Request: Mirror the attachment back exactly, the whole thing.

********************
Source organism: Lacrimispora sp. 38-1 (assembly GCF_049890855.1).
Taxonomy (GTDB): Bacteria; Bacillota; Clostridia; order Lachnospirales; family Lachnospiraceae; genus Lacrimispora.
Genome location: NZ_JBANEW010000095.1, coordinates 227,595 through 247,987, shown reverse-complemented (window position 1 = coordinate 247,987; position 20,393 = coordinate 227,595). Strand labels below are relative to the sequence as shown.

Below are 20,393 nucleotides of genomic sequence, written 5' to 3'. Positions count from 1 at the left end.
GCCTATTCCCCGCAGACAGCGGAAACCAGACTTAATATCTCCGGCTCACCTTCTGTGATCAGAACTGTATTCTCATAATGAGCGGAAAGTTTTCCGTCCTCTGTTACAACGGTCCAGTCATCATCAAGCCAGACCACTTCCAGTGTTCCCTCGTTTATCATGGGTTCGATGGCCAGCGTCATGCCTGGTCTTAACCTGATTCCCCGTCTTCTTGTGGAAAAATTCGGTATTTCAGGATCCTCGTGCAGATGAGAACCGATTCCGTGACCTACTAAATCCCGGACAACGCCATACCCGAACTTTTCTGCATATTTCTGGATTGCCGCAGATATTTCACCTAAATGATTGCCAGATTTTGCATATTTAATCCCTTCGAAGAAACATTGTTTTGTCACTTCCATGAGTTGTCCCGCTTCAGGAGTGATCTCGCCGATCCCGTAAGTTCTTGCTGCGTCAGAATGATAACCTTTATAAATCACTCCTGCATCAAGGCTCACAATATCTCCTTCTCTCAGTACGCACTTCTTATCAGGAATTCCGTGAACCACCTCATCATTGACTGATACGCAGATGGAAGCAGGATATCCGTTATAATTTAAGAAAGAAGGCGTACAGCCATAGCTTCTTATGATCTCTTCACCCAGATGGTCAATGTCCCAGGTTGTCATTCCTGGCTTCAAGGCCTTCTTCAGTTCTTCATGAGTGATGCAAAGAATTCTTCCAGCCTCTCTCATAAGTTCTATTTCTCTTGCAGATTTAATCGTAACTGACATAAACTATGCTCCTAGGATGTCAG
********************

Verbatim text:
Source organism: Lacrimispora sp. 38-1 (assembly GCF_049890855.1).
Taxonomy (GTDB): Bacteria; Bacillota; Clostridia; order Lachnospirales; family Lachnospiraceae; genus Lacrimispora.
Genome location: NZ_JBANEW010000095.1, coordinates 227,595 through 247,987, shown reverse-complemented (window position 1 = coordinate 247,987; position 20,393 = coordinate 227,595). Strand labels below are relative to the sequence as shown.

Below are 20,393 nucleotides of genomic sequence, written 5' to 3'. Positions count from 1 at the left end.
GCCTATTCCCCGCAGACAGCGGAAACCAGACTTAATATCTCCGGCTCACCTTCTGTGATCAGAACTGTATTCTCATAATGAGCGGAAAGTTTTCCGTCCTCTGTTACAACGGTCCAGTCATCATCAAGCCAGACCACTTCCAGTGTTCCCTCGTTTATCATGGGTTCGATGGCCAGCGTCATGCCTGGTCTTAACCTGATTCCCCGTCTTCTTGTGGAAAAATTCGGTATTTCAGGATCCTCGTGCAGATGAGAACCGATTCCGTGACCTACTAAATCCCGGACAACGCCATACCCGAACTTTTCTGCATATTTCTGGATTGCCGCAGATATTTCACCTAAATGATTGCCAGATTTTGCATATTTAATCCCTTCGAAGAAACATTGTTTTGTCACTTCCATGAGTTGTCCCGCTTCAGGAGTGATCTCGCCGATCCCGTAAGTTCTTGCTGCGTCAGAATGATAACCTTTATAAATCACTCCTGCATCAAGGCTCACAATATCTCCTTCTCTCAGTACGCACTTCTTATCAGGAATTCCGTGAACCACCTCATCATTGACTGATACGCAGATGGAAGCAGGATATCCGTTATAATTTAAGAAAGAAGGCGTACAGCCATAGCTTCTTATGATCTCTTCACCCAGATGGTCAATGTCCCAGGTTGTCATTCCTGGCTTCAAGGCCTTCTTCAGTTCTTCATGAGTGATGCAAAGAATTCTTCCAGCCTCTCTCATAAGTTCTATTTCTCTTGCAGATTTAATCGTAACTGACATAAACTATGCTCCTAGGATGTCAG